I’m really not enjoying Your Honor, the latest vehicle for Bryan Cranston to play a good man driven to the dark side by extraordinary and compelling circumstances designed to make the viewer go: ‘There but for the grace of God go I...’
The problem with the compelling circumstances in this case is that they feel so desperately contrived. Cranston plays a priggishly upright New Orleans judge who radiates implausible goodness and rectitude. We first glimpse this during the case of a trial of a black woman accused by police of concealing drugs in an intimate part of...
I’m really not enjoying Your Honor, the latest vehicle for Bryan Cranston to play a good man driven to the dark side by extraordinary and compelling circumstances designed to make the viewer go: ‘There but for the grace of God go I…’
The problem with the compelling circumstances in this case is that they feel so desperately contrived. Cranston plays a priggishly upright New Orleans judge who radiates implausible goodness and rectitude. We first glimpse this during the case of a trial of a black woman accused by police of concealing drugs in an intimate part of her anatomy. A white cop, sweating integrity, swears on the witness stand that he has witnessed her doing it. Open and shut case, right?
But in an earlier scene we’ve witnessed Cranston, jogging in his hoodie through a poor neighborhood and peering through the glass in the doorway of a ‘shotgun’ house, so called because it comprises a long passageway with all the rooms on either side, down which you could fire a shot straight through to the other side of the house. The relevance of this emerges in court. Cranston’s Judge Desiato has realized that there’s no way this cop could have witnessed what he claims. So, having delivered a finger-wagging lecture to the shameless, presumably racist cop and the court on how grievously this poor woman’s children would have suffered had she been convicted, he dismisses the case.
So he’s not just a judge with the wisdom of Solomon and the probity of St Francis, but also something of a Hercule Poirot. Plus, his best mate, or soul brother if you prefer, is the city’s aspirant mayor (Isiah Whitlock Jr), who is a wise and dapper black gentleman. I expect in earlier drafts they were going to dress him up with a halo but then realized this might be an unsubtlety too far even for dimmer viewers.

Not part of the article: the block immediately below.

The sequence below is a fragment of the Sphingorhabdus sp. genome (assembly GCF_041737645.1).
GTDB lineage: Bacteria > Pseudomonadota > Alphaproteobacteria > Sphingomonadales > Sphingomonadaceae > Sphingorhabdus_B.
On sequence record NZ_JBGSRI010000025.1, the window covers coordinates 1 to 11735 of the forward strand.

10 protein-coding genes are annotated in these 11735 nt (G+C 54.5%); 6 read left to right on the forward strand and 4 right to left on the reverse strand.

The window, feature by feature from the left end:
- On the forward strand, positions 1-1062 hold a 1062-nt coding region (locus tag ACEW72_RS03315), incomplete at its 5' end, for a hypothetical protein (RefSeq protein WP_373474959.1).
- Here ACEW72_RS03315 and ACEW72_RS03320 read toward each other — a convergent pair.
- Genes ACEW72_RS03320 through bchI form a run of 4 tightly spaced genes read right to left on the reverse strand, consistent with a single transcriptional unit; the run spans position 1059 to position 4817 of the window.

Soon, however, this saintliness is to be tested to the limit. Desiato’s beloved teenage only son, Adam, runs over and kills another lad — then drives off without reporting it to the police. Normally, obviously, the decent thing — the only thing — for Dad to do on discovering this would be reluctantly to drive his boy to the police station and let justice take its course.
Except in this case there are extenuating circumstances. A tsunami of a volcano of an earthquake of extenuating circumstances, in fact. At the time of the crash, Adam had gone to lay a wreath on the site where his mother was murdered a year ago, and was wrestling to reach his spinhaler mid-asthmatic panic attack while trying to escape a menacing black vehicle, driven by local hoodlums, tailgating him as he fled this dangerous district in fear of his life.
Oh, and the clincher: you’ll never guess who the victim was… Why, he’s only the son of the most evil mafia boss in the whole of Louisiana (you can tell by the weird, scary thing he does with his deranged eyes), who will unquestionably murder his son’s killer if ever he gets to discover his identity. So in an odd way, as Desiato quickly realizes, the right thing to do is the opposite of the strictly legal thing to do.
Round about this point, I was reminded just how viscerally I loathe high-concept dramas where contrivance and coincidence and crudely ratcheted-up tension trump all else. TV-land — maybe audience-land too — clearly loves this nonsense: this is an adaptation, by British legal drama specialist Peter Moffat, of a series which was first a hit in Israel and then spawned another in India. But for me it’s just intelligence-insulting, nerve-jangling schlock.
Sure Breaking Bad (where Cranston played the anti-hero Walter White) wasn’t exactly Middlemarch in its depiction of ordinary life. But the outrageousness of the premise — high-school chemistry teacher turns manufacturer of high-grade crystal meth so his wife and disabled son have enough to live on when he succumbs to his terminal cancer — was offset by a deeper emotional truth. Almost everyone in the world is in agonies about how they’re going to pay for their retirement when they’re not earning enough to save. Everyone in the world will do almost anything for their loved ones. So it was easy to accept that initial high-concept MacGuffin and then to enjoy the ride as it all unravelled.
Not so Your Honor. It just feels false and, as it puts its characters mechanistically through the mill, excruciating to watch. Also, to add insult to injury, it is drenched in the sanctimoniousness and worthiness so common these days on TV but entirely absent from Breaking Bad.